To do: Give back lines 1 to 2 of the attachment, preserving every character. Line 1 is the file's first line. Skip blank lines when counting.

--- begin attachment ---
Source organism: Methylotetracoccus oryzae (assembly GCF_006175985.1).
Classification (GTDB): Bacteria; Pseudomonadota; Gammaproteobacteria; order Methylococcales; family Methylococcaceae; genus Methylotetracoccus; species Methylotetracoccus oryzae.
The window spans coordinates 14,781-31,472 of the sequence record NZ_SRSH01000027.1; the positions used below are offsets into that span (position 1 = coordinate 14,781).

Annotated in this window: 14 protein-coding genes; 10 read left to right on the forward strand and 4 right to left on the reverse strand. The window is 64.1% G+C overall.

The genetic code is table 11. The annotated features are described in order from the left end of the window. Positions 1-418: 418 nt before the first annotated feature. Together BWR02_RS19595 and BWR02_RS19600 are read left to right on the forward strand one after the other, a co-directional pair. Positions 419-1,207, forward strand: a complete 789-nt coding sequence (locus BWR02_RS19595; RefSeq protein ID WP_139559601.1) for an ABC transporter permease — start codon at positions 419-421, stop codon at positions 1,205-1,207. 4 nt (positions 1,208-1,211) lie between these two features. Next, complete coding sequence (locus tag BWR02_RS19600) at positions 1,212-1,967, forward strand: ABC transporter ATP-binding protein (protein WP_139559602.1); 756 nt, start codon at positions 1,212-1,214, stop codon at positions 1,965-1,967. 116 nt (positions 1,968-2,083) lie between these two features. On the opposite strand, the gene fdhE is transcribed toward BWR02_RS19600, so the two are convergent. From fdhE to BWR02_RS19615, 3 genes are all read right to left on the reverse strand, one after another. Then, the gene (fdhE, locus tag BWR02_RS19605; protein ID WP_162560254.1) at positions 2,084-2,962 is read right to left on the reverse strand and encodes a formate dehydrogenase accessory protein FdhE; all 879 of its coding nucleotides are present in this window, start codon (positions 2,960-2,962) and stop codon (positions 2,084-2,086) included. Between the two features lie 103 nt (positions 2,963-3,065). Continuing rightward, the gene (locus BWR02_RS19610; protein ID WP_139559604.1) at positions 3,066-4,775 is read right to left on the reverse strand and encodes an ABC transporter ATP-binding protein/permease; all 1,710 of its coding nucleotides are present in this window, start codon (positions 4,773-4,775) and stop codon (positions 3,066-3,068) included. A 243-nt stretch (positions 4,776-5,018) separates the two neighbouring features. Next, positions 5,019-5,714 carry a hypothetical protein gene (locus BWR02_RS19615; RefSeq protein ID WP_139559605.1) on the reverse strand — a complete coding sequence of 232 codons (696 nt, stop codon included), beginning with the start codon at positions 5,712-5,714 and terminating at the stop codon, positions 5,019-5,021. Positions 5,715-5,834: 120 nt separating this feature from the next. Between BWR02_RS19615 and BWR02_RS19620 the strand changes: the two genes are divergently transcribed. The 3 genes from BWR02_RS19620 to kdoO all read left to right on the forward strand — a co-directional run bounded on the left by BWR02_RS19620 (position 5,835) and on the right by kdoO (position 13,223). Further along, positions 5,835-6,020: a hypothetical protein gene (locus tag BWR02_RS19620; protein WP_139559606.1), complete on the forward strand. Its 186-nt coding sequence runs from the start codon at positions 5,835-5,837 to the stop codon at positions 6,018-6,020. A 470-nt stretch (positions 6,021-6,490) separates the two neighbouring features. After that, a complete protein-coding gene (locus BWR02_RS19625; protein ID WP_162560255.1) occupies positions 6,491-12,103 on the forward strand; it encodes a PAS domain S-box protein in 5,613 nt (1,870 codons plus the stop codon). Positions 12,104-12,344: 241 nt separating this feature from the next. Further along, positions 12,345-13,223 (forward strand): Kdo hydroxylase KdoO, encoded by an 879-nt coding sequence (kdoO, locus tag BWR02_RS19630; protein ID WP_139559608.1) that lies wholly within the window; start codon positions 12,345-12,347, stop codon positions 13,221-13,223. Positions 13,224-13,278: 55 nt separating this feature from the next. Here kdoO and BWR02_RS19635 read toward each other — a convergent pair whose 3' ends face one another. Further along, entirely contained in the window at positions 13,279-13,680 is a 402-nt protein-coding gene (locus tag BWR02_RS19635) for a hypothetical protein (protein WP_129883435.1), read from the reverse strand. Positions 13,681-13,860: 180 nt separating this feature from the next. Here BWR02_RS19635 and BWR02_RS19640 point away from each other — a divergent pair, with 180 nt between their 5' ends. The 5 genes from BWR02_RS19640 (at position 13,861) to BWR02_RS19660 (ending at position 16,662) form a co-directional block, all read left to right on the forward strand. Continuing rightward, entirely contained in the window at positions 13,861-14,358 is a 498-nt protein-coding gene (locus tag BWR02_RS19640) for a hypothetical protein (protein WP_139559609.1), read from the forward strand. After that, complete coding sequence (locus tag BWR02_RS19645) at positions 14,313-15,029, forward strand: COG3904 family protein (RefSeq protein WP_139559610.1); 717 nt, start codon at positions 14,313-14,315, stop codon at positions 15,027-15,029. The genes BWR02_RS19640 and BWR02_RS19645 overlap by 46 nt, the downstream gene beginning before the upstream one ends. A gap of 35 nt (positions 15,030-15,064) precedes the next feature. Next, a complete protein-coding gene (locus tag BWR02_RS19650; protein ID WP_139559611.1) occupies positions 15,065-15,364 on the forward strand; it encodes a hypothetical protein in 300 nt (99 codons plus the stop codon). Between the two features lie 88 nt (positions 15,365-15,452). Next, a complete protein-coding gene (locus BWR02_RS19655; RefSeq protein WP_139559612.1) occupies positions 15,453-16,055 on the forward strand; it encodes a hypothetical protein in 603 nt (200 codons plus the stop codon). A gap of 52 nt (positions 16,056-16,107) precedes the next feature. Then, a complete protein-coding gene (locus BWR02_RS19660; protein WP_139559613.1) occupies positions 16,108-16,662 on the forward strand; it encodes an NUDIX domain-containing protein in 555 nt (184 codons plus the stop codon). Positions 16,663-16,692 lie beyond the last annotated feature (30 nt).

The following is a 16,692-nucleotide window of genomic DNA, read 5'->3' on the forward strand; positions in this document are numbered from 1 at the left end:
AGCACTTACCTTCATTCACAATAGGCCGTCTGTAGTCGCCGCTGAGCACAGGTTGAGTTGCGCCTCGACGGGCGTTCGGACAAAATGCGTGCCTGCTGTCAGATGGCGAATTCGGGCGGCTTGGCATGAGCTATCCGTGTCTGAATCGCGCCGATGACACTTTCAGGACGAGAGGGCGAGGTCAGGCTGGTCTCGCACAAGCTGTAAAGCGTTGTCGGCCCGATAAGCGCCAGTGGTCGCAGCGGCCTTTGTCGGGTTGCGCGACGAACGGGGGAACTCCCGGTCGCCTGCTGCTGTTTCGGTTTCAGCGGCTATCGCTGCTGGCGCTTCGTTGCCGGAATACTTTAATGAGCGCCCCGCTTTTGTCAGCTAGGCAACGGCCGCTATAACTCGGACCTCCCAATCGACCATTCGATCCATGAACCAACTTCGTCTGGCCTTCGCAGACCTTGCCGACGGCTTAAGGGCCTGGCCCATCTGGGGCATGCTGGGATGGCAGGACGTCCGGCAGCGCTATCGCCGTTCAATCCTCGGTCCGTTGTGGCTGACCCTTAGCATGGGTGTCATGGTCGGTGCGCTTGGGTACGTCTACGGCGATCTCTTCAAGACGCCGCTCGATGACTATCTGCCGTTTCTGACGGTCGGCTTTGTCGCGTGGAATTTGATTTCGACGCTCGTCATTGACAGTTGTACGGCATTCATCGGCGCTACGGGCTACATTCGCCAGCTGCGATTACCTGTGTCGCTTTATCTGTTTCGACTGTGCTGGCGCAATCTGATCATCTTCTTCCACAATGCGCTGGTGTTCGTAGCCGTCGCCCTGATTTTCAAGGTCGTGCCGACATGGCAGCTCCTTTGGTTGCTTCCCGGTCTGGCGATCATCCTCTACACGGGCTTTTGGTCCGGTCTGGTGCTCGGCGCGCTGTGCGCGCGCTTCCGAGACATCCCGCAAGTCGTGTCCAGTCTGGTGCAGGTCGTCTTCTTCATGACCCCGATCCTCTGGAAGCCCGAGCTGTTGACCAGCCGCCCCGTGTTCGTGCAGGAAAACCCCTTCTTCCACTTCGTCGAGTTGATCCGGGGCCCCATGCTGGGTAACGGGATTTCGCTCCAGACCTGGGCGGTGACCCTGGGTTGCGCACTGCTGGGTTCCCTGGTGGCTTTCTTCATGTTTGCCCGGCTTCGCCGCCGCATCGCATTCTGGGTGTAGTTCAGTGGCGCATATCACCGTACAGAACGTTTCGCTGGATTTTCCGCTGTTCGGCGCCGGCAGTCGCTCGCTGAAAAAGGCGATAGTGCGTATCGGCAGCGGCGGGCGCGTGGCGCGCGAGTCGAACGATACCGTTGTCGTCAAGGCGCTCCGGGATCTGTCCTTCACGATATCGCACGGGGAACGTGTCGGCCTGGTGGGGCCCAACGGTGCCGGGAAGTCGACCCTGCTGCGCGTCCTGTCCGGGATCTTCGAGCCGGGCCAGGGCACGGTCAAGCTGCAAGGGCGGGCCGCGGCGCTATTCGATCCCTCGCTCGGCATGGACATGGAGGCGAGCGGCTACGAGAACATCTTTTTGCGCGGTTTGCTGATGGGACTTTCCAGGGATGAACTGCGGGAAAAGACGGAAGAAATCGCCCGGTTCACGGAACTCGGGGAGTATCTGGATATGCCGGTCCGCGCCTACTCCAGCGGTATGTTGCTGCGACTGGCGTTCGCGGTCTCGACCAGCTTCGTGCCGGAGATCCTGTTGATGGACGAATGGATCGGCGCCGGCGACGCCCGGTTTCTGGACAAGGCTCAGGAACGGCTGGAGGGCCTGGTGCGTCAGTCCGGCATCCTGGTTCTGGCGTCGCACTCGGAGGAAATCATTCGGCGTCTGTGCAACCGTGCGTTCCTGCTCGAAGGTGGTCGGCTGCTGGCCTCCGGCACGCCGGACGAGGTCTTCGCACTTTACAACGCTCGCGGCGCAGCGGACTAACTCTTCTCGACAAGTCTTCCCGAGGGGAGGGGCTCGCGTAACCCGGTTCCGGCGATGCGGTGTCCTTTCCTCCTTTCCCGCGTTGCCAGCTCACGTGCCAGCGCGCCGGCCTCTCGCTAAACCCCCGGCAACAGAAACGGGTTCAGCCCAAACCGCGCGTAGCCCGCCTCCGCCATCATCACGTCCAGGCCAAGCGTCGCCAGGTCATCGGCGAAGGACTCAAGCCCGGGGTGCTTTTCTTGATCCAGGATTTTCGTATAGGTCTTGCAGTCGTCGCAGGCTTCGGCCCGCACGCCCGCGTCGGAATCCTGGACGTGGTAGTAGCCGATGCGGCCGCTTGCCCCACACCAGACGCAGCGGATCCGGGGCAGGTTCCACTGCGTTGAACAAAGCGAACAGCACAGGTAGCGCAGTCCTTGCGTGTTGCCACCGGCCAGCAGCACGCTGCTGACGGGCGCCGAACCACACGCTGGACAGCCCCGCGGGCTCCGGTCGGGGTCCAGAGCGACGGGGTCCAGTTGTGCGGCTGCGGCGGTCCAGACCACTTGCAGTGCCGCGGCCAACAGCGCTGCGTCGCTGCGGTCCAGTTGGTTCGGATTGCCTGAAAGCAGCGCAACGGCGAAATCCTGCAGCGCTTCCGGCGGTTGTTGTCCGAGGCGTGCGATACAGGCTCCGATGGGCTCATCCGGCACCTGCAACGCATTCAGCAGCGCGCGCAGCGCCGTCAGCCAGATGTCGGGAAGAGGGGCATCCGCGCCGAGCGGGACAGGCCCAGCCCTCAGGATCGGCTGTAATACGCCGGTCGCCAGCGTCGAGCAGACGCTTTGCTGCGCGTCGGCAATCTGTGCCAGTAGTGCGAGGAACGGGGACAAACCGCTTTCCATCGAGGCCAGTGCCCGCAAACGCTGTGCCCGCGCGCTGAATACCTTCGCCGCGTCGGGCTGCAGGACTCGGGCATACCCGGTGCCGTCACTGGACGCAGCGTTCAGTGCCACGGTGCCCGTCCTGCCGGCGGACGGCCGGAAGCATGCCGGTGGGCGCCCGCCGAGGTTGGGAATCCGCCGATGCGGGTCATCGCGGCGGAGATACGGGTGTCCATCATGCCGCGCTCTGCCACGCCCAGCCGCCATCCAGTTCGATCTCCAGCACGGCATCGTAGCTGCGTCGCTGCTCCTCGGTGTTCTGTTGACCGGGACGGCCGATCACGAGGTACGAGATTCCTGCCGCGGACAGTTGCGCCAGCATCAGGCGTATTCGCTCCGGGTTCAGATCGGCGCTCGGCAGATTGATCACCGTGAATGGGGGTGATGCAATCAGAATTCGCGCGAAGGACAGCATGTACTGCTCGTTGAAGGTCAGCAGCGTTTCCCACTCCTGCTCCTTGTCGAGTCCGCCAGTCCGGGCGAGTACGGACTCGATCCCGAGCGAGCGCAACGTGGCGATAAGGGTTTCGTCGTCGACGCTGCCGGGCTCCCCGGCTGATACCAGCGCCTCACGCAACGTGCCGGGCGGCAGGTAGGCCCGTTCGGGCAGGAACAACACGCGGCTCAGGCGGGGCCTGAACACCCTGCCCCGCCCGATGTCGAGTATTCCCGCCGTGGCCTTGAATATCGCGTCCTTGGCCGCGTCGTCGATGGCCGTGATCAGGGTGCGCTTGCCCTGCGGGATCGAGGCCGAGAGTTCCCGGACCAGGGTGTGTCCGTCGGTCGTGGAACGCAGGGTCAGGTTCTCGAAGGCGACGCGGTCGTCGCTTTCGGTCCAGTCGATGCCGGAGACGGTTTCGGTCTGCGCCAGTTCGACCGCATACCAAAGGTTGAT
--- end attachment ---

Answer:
Source organism: Methylotetracoccus oryzae (assembly GCF_006175985.1).
Classification (GTDB): Bacteria; Pseudomonadota; Gammaproteobacteria; order Methylococcales; family Methylococcaceae; genus Methylotetracoccus; species Methylotetracoccus oryzae.